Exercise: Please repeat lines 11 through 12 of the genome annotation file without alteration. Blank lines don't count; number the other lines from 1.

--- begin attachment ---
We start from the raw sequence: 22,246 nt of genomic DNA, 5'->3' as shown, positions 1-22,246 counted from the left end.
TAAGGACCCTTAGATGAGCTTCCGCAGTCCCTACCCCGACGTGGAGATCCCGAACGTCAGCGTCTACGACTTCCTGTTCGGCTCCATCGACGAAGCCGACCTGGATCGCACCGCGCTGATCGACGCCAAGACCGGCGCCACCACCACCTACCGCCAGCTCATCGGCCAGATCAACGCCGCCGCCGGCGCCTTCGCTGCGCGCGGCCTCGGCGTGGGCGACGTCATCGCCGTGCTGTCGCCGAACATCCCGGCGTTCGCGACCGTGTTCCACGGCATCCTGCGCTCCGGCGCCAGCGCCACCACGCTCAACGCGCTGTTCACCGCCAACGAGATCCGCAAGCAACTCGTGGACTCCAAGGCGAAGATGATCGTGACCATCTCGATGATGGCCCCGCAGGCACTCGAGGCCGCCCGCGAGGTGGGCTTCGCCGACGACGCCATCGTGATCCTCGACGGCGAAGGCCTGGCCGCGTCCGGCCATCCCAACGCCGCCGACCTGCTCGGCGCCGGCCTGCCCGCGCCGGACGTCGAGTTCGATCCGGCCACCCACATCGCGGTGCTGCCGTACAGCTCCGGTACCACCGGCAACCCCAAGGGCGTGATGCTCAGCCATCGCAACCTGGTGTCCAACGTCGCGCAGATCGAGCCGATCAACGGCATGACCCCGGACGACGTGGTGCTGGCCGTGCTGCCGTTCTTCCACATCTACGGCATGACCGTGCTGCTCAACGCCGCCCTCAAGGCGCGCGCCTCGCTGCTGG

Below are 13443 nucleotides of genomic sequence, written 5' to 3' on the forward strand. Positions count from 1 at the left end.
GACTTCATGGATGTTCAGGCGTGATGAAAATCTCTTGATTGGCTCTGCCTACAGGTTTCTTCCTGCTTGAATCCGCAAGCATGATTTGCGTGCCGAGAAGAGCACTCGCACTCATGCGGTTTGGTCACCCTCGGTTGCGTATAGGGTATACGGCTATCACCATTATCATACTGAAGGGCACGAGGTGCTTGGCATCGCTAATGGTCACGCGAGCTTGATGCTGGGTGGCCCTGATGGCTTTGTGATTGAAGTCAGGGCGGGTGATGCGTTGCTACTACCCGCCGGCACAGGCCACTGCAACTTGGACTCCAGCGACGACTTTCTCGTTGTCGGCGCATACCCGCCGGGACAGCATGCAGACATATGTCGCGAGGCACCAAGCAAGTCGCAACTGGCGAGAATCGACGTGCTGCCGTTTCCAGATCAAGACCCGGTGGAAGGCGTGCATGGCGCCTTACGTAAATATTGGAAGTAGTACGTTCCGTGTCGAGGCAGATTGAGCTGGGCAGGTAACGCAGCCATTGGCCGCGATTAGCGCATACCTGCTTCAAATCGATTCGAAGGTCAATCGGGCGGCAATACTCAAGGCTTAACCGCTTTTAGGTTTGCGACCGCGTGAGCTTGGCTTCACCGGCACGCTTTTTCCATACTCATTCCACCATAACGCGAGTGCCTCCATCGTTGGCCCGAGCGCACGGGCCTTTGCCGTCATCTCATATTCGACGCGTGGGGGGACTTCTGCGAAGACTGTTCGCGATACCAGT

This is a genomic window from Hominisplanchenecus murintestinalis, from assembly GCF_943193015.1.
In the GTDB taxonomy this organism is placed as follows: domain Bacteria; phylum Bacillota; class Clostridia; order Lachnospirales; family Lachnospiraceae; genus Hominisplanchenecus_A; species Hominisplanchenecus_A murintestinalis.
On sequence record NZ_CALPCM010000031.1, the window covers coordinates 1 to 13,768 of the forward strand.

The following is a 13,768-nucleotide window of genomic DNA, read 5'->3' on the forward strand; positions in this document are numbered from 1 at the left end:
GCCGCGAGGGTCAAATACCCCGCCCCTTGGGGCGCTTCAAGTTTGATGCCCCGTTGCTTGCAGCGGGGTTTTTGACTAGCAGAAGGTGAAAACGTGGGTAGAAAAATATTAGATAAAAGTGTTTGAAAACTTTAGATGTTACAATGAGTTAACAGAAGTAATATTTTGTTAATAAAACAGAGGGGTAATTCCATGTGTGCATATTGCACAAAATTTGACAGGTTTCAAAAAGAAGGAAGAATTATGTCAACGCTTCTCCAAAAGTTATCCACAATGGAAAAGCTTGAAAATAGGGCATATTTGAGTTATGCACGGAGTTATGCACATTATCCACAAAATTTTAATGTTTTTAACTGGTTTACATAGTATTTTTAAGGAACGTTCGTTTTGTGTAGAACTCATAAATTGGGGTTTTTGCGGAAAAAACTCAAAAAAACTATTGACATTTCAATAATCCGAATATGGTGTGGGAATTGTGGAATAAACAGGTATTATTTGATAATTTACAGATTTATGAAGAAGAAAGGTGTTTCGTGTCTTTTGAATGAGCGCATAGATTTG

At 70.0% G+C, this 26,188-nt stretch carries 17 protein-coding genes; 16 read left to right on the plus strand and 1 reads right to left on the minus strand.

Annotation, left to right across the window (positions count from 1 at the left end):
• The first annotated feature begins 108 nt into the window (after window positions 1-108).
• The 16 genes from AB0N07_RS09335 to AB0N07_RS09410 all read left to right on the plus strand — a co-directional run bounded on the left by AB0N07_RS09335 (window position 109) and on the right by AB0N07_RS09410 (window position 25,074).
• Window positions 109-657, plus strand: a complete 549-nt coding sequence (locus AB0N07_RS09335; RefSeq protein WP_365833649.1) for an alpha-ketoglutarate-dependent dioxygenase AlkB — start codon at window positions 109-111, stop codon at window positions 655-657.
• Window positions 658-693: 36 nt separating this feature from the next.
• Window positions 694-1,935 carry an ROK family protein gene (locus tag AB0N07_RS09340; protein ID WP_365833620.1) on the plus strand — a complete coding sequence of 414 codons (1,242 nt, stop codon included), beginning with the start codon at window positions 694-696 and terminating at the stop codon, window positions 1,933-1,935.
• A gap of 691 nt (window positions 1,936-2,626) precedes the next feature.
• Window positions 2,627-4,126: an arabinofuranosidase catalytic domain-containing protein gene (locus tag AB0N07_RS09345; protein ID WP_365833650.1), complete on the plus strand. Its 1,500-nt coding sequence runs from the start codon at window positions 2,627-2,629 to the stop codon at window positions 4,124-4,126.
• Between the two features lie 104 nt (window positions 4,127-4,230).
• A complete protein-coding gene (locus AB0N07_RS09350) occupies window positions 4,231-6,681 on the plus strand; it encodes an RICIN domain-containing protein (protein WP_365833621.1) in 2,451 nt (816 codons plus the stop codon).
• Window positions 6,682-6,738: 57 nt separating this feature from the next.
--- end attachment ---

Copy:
Annotation, left to right across the window (positions count from 1 at the left end):
• The first annotated feature begins 108 nt into the window (after window positions 1-108).